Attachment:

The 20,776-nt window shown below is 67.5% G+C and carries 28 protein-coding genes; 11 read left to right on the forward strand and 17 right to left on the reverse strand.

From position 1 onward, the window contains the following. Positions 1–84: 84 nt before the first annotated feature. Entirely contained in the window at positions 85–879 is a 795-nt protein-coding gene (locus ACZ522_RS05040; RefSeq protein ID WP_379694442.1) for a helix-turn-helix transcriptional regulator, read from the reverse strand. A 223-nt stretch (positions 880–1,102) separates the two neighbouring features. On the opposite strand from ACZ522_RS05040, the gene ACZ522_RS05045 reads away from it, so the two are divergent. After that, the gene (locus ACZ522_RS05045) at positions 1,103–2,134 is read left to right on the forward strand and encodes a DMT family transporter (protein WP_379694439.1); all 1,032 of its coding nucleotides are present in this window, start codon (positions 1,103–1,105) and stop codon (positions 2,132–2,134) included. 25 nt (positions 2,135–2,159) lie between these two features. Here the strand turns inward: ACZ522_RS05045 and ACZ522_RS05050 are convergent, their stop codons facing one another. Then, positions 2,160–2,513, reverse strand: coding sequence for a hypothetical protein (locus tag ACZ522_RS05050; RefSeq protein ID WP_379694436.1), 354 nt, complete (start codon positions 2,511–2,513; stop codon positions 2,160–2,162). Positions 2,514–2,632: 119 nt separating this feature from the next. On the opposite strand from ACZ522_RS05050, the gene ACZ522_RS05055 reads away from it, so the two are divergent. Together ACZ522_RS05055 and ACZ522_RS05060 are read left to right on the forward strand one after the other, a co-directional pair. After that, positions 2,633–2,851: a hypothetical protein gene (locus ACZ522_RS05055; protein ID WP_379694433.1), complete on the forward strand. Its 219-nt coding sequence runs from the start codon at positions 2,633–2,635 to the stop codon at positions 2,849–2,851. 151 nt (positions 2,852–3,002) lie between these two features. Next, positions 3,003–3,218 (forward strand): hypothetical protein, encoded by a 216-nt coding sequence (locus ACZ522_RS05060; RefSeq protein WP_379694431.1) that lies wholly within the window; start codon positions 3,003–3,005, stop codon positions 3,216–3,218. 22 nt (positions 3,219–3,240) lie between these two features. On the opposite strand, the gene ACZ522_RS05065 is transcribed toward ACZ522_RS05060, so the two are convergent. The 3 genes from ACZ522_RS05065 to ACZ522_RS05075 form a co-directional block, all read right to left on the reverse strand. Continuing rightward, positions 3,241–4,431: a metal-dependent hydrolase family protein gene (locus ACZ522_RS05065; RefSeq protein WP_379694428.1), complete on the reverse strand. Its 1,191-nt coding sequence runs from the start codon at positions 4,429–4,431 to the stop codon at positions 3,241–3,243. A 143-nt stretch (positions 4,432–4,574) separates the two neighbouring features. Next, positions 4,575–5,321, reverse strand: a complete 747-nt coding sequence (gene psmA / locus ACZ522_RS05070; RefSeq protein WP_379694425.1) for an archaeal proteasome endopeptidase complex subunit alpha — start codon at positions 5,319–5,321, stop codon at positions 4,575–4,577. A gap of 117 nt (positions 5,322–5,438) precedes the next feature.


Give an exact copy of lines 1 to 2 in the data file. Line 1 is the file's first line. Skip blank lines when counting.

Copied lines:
The 20,776-nt window shown below is 67.5% G+C and carries 28 protein-coding genes; 11 read left to right on the forward strand and 17 right to left on the reverse strand.

From position 1 onward, the window contains the following. Positions 1–84: 84 nt before the first annotated feature. Entirely contained in the window at positions 85–879 is a 795-nt protein-coding gene (locus ACZ522_RS05040; RefSeq protein ID WP_379694442.1) for a helix-turn-helix transcriptional regulator, read from the reverse strand. A 223-nt stretch (positions 880–1,102) separates the two neighbouring features. On the opposite strand from ACZ522_RS05040, the gene ACZ522_RS05045 reads away from it, so the two are divergent. After that, the gene (locus ACZ522_RS05045) at positions 1,103–2,134 is read left to right on the forward strand and encodes a DMT family transporter (protein WP_379694439.1); all 1,032 of its coding nucleotides are present in this window, start codon (positions 1,103–1,105) and stop codon (positions 2,132–2,134) included. 25 nt (positions 2,135–2,159) lie between these two features. Here the strand turns inward: ACZ522_RS05045 and ACZ522_RS05050 are convergent, their stop codons facing one another. Then, positions 2,160–2,513, reverse strand: coding sequence for a hypothetical protein (locus tag ACZ522_RS05050; RefSeq protein ID WP_379694436.1), 354 nt, complete (start codon positions 2,511–2,513; stop codon positions 2,160–2,162). Positions 2,514–2,632: 119 nt separating this feature from the next. On the opposite strand from ACZ522_RS05050, the gene ACZ522_RS05055 reads away from it, so the two are divergent. Together ACZ522_RS05055 and ACZ522_RS05060 are read left to right on the forward strand one after the other, a co-directional pair. After that, positions 2,633–2,851: a hypothetical protein gene (locus ACZ522_RS05055; protein ID WP_379694433.1), complete on the forward strand. Its 219-nt coding sequence runs from the start codon at positions 2,633–2,635 to the stop codon at positions 2,849–2,851. 151 nt (positions 2,852–3,002) lie between these two features. Next, positions 3,003–3,218 (forward strand): hypothetical protein, encoded by a 216-nt coding sequence (locus ACZ522_RS05060; RefSeq protein WP_379694431.1) that lies wholly within the window; start codon positions 3,003–3,005, stop codon positions 3,216–3,218. 22 nt (positions 3,219–3,240) lie between these two features. On the opposite strand, the gene ACZ522_RS05065 is transcribed toward ACZ522_RS05060, so the two are convergent. The 3 genes from ACZ522_RS05065 to ACZ522_RS05075 form a co-directional block, all read right to left on the reverse strand. Continuing rightward, positions 3,241–4,431: a metal-dependent hydrolase family protein gene (locus ACZ522_RS05065; RefSeq protein WP_379694428.1), complete on the reverse strand. Its 1,191-nt coding sequence runs from the start codon at positions 4,429–4,431 to the stop codon at positions 3,241–3,243. A 143-nt stretch (positions 4,432–4,574) separates the two neighbouring features. Next, positions 4,575–5,321, reverse strand: a complete 747-nt coding sequence (gene psmA / locus ACZ522_RS05070; RefSeq protein WP_379694425.1) for an archaeal proteasome endopeptidase complex subunit alpha — start codon at positions 5,319–5,321, stop codon at positions 4,575–4,577. A gap of 117 nt (positions 5,322–5,438) precedes the next feature.